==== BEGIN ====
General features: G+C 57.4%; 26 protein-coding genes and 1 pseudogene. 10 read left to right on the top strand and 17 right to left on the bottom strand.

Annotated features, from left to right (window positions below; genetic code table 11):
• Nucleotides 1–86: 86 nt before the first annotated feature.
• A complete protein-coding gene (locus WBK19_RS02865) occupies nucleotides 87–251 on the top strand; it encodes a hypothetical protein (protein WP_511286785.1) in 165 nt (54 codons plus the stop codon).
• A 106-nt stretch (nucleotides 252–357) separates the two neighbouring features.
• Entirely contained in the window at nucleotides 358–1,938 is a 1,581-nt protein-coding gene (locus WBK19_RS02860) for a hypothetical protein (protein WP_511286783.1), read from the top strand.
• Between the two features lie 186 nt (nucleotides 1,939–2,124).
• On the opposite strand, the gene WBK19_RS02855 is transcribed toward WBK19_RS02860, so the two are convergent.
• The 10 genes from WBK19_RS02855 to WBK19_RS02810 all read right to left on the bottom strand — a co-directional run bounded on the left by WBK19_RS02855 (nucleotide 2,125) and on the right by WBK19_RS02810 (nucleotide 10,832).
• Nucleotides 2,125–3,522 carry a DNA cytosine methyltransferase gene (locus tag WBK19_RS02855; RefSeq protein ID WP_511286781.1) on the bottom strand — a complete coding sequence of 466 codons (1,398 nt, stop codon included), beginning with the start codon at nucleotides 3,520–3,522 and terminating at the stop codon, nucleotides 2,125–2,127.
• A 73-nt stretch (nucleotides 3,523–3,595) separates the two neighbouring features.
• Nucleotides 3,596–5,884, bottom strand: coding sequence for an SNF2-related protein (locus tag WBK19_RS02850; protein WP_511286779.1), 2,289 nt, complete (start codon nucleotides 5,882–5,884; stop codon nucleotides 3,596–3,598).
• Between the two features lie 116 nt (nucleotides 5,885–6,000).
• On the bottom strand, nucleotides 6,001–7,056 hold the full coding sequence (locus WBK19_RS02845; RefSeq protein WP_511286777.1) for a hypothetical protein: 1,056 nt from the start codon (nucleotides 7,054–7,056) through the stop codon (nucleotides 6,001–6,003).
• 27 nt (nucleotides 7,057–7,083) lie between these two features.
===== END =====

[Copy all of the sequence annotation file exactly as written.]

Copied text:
General features: G+C 57.4%; 26 protein-coding genes and 1 pseudogene. 10 read left to right on the top strand and 17 right to left on the bottom strand.

Annotated features, from left to right (window positions below; genetic code table 11):
• Nucleotides 1–86: 86 nt before the first annotated feature.
• A complete protein-coding gene (locus WBK19_RS02865) occupies nucleotides 87–251 on the top strand; it encodes a hypothetical protein (protein WP_511286785.1) in 165 nt (54 codons plus the stop codon).
• A 106-nt stretch (nucleotides 252–357) separates the two neighbouring features.
• Entirely contained in the window at nucleotides 358–1,938 is a 1,581-nt protein-coding gene (locus WBK19_RS02860) for a hypothetical protein (protein WP_511286783.1), read from the top strand.
• Between the two features lie 186 nt (nucleotides 1,939–2,124).
• On the opposite strand, the gene WBK19_RS02855 is transcribed toward WBK19_RS02860, so the two are convergent.
• The 10 genes from WBK19_RS02855 to WBK19_RS02810 all read right to left on the bottom strand — a co-directional run bounded on the left by WBK19_RS02855 (nucleotide 2,125) and on the right by WBK19_RS02810 (nucleotide 10,832).
• Nucleotides 2,125–3,522 carry a DNA cytosine methyltransferase gene (locus tag WBK19_RS02855; RefSeq protein ID WP_511286781.1) on the bottom strand — a complete coding sequence of 466 codons (1,398 nt, stop codon included), beginning with the start codon at nucleotides 3,520–3,522 and terminating at the stop codon, nucleotides 2,125–2,127.
• A 73-nt stretch (nucleotides 3,523–3,595) separates the two neighbouring features.
• Nucleotides 3,596–5,884, bottom strand: coding sequence for an SNF2-related protein (locus tag WBK19_RS02850; protein WP_511286779.1), 2,289 nt, complete (start codon nucleotides 5,882–5,884; stop codon nucleotides 3,596–3,598).
• Between the two features lie 116 nt (nucleotides 5,885–6,000).
• On the bottom strand, nucleotides 6,001–7,056 hold the full coding sequence (locus WBK19_RS02845; RefSeq protein WP_511286777.1) for a hypothetical protein: 1,056 nt from the start codon (nucleotides 7,054–7,056) through the stop codon (nucleotides 6,001–6,003).
• 27 nt (nucleotides 7,057–7,083) lie between these two features.